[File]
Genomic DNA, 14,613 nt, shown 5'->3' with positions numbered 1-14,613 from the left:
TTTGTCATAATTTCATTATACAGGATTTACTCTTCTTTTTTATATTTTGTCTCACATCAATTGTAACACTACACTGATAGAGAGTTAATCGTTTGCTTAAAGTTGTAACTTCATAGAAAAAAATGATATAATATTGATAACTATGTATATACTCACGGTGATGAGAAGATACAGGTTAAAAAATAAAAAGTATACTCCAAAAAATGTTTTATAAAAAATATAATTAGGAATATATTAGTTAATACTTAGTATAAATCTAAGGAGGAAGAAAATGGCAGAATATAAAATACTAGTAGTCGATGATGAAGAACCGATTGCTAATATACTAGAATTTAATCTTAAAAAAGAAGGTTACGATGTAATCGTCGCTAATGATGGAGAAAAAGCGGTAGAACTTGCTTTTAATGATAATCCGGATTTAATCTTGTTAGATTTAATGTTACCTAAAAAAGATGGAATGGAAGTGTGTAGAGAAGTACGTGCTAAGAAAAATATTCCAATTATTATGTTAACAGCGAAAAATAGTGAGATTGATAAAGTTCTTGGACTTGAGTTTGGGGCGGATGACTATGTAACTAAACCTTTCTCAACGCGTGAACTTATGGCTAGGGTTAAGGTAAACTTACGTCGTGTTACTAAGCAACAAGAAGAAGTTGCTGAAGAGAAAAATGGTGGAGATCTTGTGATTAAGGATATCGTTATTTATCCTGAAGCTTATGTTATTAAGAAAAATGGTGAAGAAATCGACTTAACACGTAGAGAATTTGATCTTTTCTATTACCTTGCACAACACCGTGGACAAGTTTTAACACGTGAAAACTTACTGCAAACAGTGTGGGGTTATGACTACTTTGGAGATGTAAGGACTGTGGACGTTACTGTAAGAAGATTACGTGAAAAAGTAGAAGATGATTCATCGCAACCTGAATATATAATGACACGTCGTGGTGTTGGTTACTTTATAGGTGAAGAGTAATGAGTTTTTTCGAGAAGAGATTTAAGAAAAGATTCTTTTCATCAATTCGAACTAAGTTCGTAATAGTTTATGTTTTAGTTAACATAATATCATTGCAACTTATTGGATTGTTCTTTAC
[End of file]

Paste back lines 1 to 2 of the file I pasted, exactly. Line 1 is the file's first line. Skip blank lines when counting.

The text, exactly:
Genomic DNA, 14,613 nt, shown 5'->3' with positions numbered 1-14,613 from the left:
TTTGTCATAATTTCATTATACAGGATTTACTCTTCTTTTTTATATTTTGTCTCACATCAATTGTAACACTACACTGATAGAGAGTTAATCGTTTGCTTAAAGTTGTAACTTCATAGAAAAAAATGATATAATATTGATAACTATGTATATACTCACGGTGATGAGAAGATACAGGTTAAAAAATAAAAAGTATACTCCAAAAAATGTTTTATAAAAAATATAATTAGGAATATATTAGTTAATACTTAGTATAAATCTAAGGAGGAAGAAAATGGCAGAATATAAAATACTAGTAGTCGATGATGAAGAACCGATTGCTAATATACTAGAATTTAATCTTAAAAAAGAAGGTTACGATGTAATCGTCGCTAATGATGGAGAAAAAGCGGTAGAACTTGCTTTTAATGATAATCCGGATTTAATCTTGTTAGATTTAATGTTACCTAAAAAAGATGGAATGGAAGTGTGTAGAGAAGTACGTGCTAAGAAAAATATTCCAATTATTATGTTAACAGCGAAAAATAGTGAGATTGATAAAGTTCTTGGACTTGAGTTTGGGGCGGATGACTATGTAACTAAACCTTTCTCAACGCGTGAACTTATGGCTAGGGTTAAGGTAAACTTACGTCGTGTTACTAAGCAACAAGAAGAAGTTGCTGAAGAGAAAAATGGTGGAGATCTTGTGATTAAGGATATCGTTATTTATCCTGAAGCTTATGTTATTAAGAAAAATGGTGAAGAAATCGACTTAACACGTAGAGAATTTGATCTTTTCTATTACCTTGCACAACACCGTGGACAAGTTTTAACACGTGAAAACTTACTGCAAACAGTGTGGGGTTATGACTACTTTGGAGATGTAAGGACTGTGGACGTTACTGTAAGAAGATTACGTGAAAAAGTAGAAGATGATTCATCGCAACCTGAATATATAATGACACGTCGTGGTGTTGGTTACTTTATAGGTGAAGAGTAATGAGTTTTTTCGAGAAGAGATTTAAGAAAAGATTCTTTTCATCAATTCGAACTAAGTTCGTAATAGTTTATGTTTTAGTTAACATAATATCATTGCAACTTATTGGATTGTTCTTTAC